- How did the Great Intelligence arrive at Trenzalore, acquire its knowledge of the skirmish, or interfere with the conference call? “I am information” is a cop-out, refusing to elucidate this development further.
- How did the Great Intelligence corrupt the Doctor’s timeline? It’s never seen to actively interact with the past Doctors nor events within the Doctor’s past. Not unless the time-tunnel grants one a form of omnipotence, to ‘nudge’ events down a different course. The same applies when Clara is scattered throughout history, and hurtles down the rabbit-hole herself. How does she reverse the damage caused by the Intelligence, and save the Doctor’s lives? It appears she has no control over when and where she experiences different histories, with no recollection of her personal assignment (Oswin, Victorian Clara), whilst other times she does. At other times, is she merely an apparition? If she was physically present whether the Doctor’s life was in danger, wouldn’t he remember her? Dearth of clarification is to the story’s detriment.
- Vastra later states: “A universe without the Doctor. There will be consequences.” Jenny disappears (because the Doctor wasn’t present to save her life), and Strax is armed to kill Vastra. Why don’t Vastra and Strax disappear as well? If the Doctor never existed, as Vastra implies (so did the Great Intelligence thwart him at Gallifrey in his first incarnation?) why would either she or Strax be present at Trenzalore?
- How does the Doctor see River if River’s mentally linked to Clara through the conference call (an event the Doctor did not attend) – other than maudlin storytelling (“I can always see you”)? For that matter, how did Vastra send an invitation to River (as River now inhabits the virtual reality/afterlife of CAL)?
- There’s confusion over the TARDIS-tomb. It’s either an uncanny resemblance to the Eleventh’s, or Moffat is strongly hinting at the Eleventh Doctor being the last. It’d be unforgivable were Moffat to end the show on his own terms.
Whilst the resolution to Clara’s arc is handled superiorly to River’s, I’m vexed by one particular retcon: Clara, as a Time Lord, who introduces the Doctor to the TARDIS. The prequel She Said, He Said, informed us Clara would learn why the Doctor commenced running, how he began his journey. Why couldn’t it simply be that the TARDIS has left the doors open for the Doctor, and the Doctor was drawn to her – without the need to incorporate Clara’s presence? If Moffat were to have been clever, he’d revealed what the Doctor discerned in the Untempered Schism – whatever nightmarish vision made him flee (“I’ve been running all my life”), perhaps even inspired his journey.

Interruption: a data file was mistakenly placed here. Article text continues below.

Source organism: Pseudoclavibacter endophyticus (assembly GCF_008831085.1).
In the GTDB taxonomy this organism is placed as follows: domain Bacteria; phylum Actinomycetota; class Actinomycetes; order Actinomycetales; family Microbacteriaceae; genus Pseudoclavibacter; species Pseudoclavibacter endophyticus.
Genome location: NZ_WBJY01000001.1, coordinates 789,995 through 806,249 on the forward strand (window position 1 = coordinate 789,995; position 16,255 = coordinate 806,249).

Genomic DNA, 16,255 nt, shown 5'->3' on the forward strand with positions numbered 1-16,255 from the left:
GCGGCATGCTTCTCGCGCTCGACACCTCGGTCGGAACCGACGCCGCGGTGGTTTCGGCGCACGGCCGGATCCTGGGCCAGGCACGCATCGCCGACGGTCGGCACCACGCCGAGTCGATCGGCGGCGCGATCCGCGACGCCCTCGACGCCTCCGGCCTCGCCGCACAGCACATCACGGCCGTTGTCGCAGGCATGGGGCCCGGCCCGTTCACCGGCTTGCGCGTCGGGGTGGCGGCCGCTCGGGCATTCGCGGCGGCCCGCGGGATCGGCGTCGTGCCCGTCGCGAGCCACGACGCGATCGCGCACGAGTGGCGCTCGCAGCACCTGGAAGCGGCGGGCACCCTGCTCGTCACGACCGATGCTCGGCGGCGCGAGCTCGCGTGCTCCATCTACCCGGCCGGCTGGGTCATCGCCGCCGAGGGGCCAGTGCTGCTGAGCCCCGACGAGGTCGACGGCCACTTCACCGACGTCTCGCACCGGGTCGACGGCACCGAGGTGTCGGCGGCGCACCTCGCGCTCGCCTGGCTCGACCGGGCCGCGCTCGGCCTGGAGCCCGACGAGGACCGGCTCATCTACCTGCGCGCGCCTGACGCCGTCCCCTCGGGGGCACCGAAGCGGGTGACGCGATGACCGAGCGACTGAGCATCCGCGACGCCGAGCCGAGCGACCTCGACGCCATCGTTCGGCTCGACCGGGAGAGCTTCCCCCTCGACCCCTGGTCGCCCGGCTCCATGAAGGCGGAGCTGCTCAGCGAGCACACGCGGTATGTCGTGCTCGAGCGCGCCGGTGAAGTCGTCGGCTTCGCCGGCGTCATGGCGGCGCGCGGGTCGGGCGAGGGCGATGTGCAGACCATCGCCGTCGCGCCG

On the subject of River Song: for a man who claims to be looking to the future, Moffat’s firmly latched onto the past, unable to recognise River’s story has concluded. I’d be lenient of her inclusion were she, say, occupying the facility of spiritual advisor/guide to Clara. As it is, Moffat insists on forcing her and the Doctor as a married couple. Theirs is a superficial bond, lacking credibility. I’d expect the post-Library River to be akin to her appearance in series 4. A woman who doesn’t require a farewell from the Doctor, because it’s an event that’s already transpired in her past; a woman who died, magnanimously, for a man who knew nothing about her – a true hero, moving on to her new life.
The story is not without its positives. Richard E Grant was entertaining after a melodramatic, theatrical fashion. Both Catrin Stewart and Neve McIntosh were delightful. While Jenny’s death is only ephemeral, Stewart manages to elicit pathos through her understated performance; a silent tear, begging for forgiveness. It’s horrible for anyone’s final thought to be of their own murder. There’s a touching line of dialogue, that consummates their now-poignant love, when Vastra responds to Strax’s observation of the heart as but a mere organ: “I have not found it to be so.” If he’s improved in one aspect, it’s handling their relationship.
I also enjoyed the conference on the astral plane, and the juxtaposition between realities. I appreciated Jenny’s reaction to the chilling presence of the Whisper Men within the astral plane. The reveal of the Whisper Men as hollow bodies which the Great Intelligence inhabits, subsequently reconstructing Simeon’s physiognomy, is an effective sequence, with impressive CGI.
I’m of the opinion that when Moffat writes at his most conventional, he excels as a writer (see: A Christmas Carol). The Name of the Doctor fails to distinguish itself, because Moffat insists on another tedious and maudlin timey-wimey run-around, with a ‘shocking’ cliff-hanger. (In contrast, A Christmas Carol actually renews the novelty and quality of that storytelling format, as Moffat ingeniously adapts the psychological/spiritual time-travel of Dickens’ original narrative, and makes it literal through the show’s central mechanic of time-travel, showcasing a character-piece with real conviction.) If the conflict at Trenzalore was described as one possible future for the Doctor (and not inescapable doom), that’d been preferable. Ultimately, the few precious moments between Vastra and Jenny, and Richard E Grant’s melodramatic performance, are overshadowed by the story’s flaws.